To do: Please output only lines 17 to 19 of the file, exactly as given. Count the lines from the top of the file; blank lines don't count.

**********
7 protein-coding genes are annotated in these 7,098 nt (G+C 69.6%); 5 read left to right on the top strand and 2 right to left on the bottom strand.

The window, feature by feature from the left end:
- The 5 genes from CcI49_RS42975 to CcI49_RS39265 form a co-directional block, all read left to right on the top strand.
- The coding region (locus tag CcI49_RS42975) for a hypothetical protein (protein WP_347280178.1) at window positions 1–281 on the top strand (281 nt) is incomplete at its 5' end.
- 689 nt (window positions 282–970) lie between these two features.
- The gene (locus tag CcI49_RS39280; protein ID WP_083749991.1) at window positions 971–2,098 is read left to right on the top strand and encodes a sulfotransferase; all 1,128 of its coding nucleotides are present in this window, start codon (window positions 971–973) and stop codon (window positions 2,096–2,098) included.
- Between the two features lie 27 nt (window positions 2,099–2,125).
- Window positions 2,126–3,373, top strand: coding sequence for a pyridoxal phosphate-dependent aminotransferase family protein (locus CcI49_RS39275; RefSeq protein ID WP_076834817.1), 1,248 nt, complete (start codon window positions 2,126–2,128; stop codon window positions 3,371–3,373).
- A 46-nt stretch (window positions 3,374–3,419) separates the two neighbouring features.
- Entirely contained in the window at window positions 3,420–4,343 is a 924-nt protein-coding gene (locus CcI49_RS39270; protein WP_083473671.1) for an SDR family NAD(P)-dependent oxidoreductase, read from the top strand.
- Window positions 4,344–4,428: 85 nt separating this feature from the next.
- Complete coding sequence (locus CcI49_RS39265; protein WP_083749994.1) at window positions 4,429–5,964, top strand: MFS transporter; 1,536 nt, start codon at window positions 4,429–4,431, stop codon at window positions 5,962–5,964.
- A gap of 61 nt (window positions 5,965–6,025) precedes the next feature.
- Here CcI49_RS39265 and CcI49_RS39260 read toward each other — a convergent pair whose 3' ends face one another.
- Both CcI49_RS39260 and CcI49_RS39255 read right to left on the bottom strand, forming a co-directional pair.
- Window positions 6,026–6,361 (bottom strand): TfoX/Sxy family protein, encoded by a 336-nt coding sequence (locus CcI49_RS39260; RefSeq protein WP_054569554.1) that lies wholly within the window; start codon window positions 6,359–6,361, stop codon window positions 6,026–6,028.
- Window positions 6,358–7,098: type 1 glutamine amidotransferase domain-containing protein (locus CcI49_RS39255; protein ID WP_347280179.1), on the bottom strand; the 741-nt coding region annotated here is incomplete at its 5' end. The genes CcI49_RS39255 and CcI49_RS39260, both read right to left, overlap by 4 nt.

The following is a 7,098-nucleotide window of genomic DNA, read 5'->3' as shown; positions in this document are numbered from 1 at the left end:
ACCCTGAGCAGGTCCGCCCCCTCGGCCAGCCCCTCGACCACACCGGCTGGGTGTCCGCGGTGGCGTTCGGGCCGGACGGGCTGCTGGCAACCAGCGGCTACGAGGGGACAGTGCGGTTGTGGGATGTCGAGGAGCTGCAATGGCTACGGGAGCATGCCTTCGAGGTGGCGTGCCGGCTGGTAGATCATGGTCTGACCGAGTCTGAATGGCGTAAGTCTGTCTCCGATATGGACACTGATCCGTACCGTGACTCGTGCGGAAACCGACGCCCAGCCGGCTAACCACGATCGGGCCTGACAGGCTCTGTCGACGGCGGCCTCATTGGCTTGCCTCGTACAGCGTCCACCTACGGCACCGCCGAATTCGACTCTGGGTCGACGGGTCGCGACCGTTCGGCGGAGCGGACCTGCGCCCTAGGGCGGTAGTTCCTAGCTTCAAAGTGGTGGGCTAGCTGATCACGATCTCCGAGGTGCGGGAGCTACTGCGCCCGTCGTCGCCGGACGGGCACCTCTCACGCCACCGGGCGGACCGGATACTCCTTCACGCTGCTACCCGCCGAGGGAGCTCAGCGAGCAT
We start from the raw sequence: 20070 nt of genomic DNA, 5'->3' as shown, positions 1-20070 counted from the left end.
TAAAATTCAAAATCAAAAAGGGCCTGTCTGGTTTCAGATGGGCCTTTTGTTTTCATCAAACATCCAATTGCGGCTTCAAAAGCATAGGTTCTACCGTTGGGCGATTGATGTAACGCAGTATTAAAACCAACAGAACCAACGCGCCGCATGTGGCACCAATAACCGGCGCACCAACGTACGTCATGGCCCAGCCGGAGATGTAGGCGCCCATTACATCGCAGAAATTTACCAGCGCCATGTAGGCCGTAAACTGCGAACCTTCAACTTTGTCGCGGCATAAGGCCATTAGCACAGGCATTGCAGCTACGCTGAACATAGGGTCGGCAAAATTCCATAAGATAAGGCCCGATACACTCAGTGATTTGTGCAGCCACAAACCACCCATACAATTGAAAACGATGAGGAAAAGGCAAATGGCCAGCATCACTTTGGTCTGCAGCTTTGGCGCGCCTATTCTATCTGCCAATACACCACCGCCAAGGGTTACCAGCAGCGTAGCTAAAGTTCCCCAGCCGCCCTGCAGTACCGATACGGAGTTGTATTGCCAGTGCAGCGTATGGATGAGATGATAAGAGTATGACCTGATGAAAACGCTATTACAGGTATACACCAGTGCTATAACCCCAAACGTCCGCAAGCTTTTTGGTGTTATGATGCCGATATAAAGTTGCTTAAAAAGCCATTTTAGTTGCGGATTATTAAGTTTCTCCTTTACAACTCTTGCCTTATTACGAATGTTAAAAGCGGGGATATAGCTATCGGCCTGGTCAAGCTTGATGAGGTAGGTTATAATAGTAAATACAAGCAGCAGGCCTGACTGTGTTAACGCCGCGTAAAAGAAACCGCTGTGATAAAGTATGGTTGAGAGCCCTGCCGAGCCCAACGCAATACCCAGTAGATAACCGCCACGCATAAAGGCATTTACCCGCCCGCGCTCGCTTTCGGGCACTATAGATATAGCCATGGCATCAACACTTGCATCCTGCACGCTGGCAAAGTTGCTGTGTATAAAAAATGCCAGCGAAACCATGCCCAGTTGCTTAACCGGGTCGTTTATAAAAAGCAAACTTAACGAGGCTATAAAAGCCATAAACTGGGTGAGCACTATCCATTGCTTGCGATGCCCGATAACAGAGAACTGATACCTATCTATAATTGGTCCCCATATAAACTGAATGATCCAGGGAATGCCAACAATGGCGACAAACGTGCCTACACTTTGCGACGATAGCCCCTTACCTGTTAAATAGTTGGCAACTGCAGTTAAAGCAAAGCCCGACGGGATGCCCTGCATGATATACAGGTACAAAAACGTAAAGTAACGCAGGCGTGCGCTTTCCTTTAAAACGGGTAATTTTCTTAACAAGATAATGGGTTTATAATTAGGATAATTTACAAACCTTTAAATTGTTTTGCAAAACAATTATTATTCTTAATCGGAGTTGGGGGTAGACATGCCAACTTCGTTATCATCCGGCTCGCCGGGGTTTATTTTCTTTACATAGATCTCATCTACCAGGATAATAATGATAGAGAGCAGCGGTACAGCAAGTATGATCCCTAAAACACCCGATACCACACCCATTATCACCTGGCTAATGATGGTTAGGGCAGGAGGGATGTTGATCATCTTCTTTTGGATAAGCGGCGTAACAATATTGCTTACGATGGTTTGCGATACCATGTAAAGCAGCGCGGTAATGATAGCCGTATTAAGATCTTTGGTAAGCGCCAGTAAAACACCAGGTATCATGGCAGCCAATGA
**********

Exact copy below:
- Window positions 6,358–7,098: type 1 glutamine amidotransferase domain-containing protein (locus CcI49_RS39255; protein ID WP_347280179.1), on the bottom strand; the 741-nt coding region annotated here is incomplete at its 5' end. The genes CcI49_RS39255 and CcI49_RS39260, both read right to left, overlap by 4 nt.

The following is a 7,098-nucleotide window of genomic DNA, read 5'->3' as shown; positions in this document are numbered from 1 at the left end:
ACCCTGAGCAGGTCCGCCCCCTCGGCCAGCCCCTCGACCACACCGGCTGGGTGTCCGCGGTGGCGTTCGGGCCGGACGGGCTGCTGGCAACCAGCGGCTACGAGGGGACAGTGCGGTTGTGGGATGTCGAGGAGCTGCAATGGCTACGGGAGCATGCCTTCGAGGTGGCGTGCCGGCTGGTAGATCATGGTCTGACCGAGTCTGAATGGCGTAAGTCTGTCTCCGATATGGACACTGATCCGTACCGTGACTCGTGCGGAAACCGACGCCCAGCCGGCTAACCACGATCGGGCCTGACAGGCTCTGTCGACGGCGGCCTCATTGGCTTGCCTCGTACAGCGTCCACCTACGGCACCGCCGAATTCGACTCTGGGTCGACGGGTCGCGACCGTTCGGCGGAGCGGACCTGCGCCCTAGGGCGGTAGTTCCTAGCTTCAAAGTGGTGGGCTAGCTGATCACGATCTCCGAGGTGCGGGAGCTACTGCGCCCGTCGTCGCCGGACGGGCACCTCTCACGCCACCGGGCGGACCGGATACTCCTTCACGCTGCTACCCGCCGAGGGAGCTCAGCGAGCAT